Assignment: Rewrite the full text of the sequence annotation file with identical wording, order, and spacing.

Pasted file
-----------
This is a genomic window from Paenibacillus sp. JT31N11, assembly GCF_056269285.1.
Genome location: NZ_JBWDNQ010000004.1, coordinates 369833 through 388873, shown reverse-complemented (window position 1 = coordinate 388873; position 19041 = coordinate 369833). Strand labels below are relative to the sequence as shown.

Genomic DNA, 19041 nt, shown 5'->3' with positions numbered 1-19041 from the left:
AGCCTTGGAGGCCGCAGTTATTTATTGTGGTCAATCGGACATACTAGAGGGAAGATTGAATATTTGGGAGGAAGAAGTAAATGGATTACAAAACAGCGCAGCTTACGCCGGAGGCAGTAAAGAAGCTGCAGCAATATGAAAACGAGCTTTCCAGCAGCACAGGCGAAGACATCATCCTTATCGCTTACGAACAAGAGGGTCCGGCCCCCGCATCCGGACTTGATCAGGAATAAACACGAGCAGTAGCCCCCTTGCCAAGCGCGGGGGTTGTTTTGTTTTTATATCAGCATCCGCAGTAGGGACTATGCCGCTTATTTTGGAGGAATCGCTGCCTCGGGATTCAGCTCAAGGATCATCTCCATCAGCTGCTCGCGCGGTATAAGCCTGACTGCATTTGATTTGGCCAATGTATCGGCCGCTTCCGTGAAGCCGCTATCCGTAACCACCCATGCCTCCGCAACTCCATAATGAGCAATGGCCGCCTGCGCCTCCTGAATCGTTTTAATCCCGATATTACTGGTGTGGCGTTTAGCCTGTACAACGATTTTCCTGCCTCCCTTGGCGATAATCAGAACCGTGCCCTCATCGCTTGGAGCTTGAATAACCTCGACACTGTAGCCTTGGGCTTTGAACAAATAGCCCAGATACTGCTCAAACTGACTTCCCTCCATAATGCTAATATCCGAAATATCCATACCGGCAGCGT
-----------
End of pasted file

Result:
This is a genomic window from Paenibacillus sp. JT31N11, assembly GCF_056269285.1.
Genome location: NZ_JBWDNQ010000004.1, coordinates 369833 through 388873, shown reverse-complemented (window position 1 = coordinate 388873; position 19041 = coordinate 369833). Strand labels below are relative to the sequence as shown.

Genomic DNA, 19041 nt, shown 5'->3' with positions numbered 1-19041 from the left:
AGCCTTGGAGGCCGCAGTTATTTATTGTGGTCAATCGGACATACTAGAGGGAAGATTGAATATTTGGGAGGAAGAAGTAAATGGATTACAAAACAGCGCAGCTTACGCCGGAGGCAGTAAAGAAGCTGCAGCAATATGAAAACGAGCTTTCCAGCAGCACAGGCGAAGACATCATCCTTATCGCTTACGAACAAGAGGGTCCGGCCCCCGCATCCGGACTTGATCAGGAATAAACACGAGCAGTAGCCCCCTTGCCAAGCGCGGGGGTTGTTTTGTTTTTATATCAGCATCCGCAGTAGGGACTATGCCGCTTATTTTGGAGGAATCGCTGCCTCGGGATTCAGCTCAAGGATCATCTCCATCAGCTGCTCGCGCGGTATAAGCCTGACTGCATTTGATTTGGCCAATGTATCGGCCGCTTCCGTGAAGCCGCTATCCGTAACCACCCATGCCTCCGCAACTCCATAATGAGCAATGGCCGCCTGCGCCTCCTGAATCGTTTTAATCCCGATATTACTGGTGTGGCGTTTAGCCTGTACAACGATTTTCCTGCCTCCCTTGGCGATAATCAGAACCGTGCCCTCATCGCTTGGAGCTTGAATAACCTCGACACTGTAGCCTTGGGCTTTGAACAAATAGCCCAGATACTGCTCAAACTGACTTCCCTCCATAATGCTAATATCCGAAATATCCATACCGGCAGCGT